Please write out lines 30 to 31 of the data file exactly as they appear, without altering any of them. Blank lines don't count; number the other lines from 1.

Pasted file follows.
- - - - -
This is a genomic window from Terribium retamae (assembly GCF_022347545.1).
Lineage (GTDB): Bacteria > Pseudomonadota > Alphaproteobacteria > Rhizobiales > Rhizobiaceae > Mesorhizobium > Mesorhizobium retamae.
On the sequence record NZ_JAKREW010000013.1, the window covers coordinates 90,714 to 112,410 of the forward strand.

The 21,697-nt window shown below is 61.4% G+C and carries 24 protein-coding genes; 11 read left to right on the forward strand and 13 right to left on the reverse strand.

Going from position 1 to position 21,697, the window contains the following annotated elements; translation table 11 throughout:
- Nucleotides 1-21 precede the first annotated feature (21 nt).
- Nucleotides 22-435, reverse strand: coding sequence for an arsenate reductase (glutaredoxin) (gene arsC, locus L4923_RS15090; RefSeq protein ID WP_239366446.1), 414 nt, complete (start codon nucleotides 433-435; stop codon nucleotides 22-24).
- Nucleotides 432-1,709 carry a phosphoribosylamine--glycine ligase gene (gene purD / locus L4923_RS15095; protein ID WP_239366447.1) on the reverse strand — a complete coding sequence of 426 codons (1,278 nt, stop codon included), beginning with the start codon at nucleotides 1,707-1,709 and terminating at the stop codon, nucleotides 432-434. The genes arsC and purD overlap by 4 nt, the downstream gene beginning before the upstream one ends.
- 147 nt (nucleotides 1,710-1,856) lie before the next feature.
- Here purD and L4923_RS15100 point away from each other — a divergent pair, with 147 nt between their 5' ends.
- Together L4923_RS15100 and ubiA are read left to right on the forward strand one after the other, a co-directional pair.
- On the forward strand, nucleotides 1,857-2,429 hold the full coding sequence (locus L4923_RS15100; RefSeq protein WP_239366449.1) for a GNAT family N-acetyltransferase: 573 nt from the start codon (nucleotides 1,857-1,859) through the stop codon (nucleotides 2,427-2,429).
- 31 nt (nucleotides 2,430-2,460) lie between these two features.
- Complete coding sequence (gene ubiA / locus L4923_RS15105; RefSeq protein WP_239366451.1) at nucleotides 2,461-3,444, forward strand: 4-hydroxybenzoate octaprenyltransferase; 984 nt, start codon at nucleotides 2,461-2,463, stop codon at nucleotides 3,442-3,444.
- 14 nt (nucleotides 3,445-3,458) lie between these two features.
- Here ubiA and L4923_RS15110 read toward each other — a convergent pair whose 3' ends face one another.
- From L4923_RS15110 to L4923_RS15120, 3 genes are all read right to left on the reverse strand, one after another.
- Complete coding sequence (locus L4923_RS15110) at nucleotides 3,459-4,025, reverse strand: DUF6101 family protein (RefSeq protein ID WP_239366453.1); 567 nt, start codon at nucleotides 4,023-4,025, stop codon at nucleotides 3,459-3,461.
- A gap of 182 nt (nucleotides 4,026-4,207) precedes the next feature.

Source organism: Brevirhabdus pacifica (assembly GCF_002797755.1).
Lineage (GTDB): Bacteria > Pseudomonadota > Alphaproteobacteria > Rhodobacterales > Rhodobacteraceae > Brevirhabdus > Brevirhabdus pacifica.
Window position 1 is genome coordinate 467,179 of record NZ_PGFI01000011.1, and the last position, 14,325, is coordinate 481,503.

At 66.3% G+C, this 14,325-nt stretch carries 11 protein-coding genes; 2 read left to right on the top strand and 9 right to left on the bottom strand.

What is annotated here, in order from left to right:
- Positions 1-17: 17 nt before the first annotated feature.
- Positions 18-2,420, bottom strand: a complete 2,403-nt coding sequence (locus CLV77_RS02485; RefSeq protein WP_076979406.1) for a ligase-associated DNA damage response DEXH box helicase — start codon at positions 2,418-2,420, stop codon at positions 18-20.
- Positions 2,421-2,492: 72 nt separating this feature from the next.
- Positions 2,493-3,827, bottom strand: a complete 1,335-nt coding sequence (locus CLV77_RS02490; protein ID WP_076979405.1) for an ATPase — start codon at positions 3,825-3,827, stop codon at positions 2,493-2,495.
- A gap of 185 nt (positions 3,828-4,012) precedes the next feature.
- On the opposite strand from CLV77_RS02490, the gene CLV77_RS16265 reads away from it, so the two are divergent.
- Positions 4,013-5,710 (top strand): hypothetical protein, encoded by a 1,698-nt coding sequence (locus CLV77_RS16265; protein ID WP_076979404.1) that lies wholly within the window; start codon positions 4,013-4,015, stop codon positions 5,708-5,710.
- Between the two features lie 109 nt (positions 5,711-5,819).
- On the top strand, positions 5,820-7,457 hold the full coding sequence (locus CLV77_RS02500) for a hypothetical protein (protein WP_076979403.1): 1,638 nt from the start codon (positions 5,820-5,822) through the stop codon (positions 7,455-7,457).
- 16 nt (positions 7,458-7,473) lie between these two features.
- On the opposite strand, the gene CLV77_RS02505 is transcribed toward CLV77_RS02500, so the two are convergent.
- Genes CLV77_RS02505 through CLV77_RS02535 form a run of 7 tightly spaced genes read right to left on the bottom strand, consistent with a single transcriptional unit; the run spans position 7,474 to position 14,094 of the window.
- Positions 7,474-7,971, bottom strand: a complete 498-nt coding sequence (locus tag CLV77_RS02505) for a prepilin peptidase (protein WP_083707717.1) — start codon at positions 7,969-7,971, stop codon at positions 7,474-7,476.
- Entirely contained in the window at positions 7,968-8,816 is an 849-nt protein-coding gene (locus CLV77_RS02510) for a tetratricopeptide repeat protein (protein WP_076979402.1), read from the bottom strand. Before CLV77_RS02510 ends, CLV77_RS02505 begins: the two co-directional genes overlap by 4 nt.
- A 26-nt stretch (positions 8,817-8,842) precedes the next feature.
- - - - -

- On the opposite strand from CLV77_RS02490, the gene CLV77_RS16265 reads away from it, so the two are divergent.
- Positions 4,013-5,710 (top strand): hypothetical protein, encoded by a 1,698-nt coding sequence (locus CLV77_RS16265; protein ID WP_076979404.1) that lies wholly within the window; start codon positions 4,013-4,015, stop codon positions 5,708-5,710.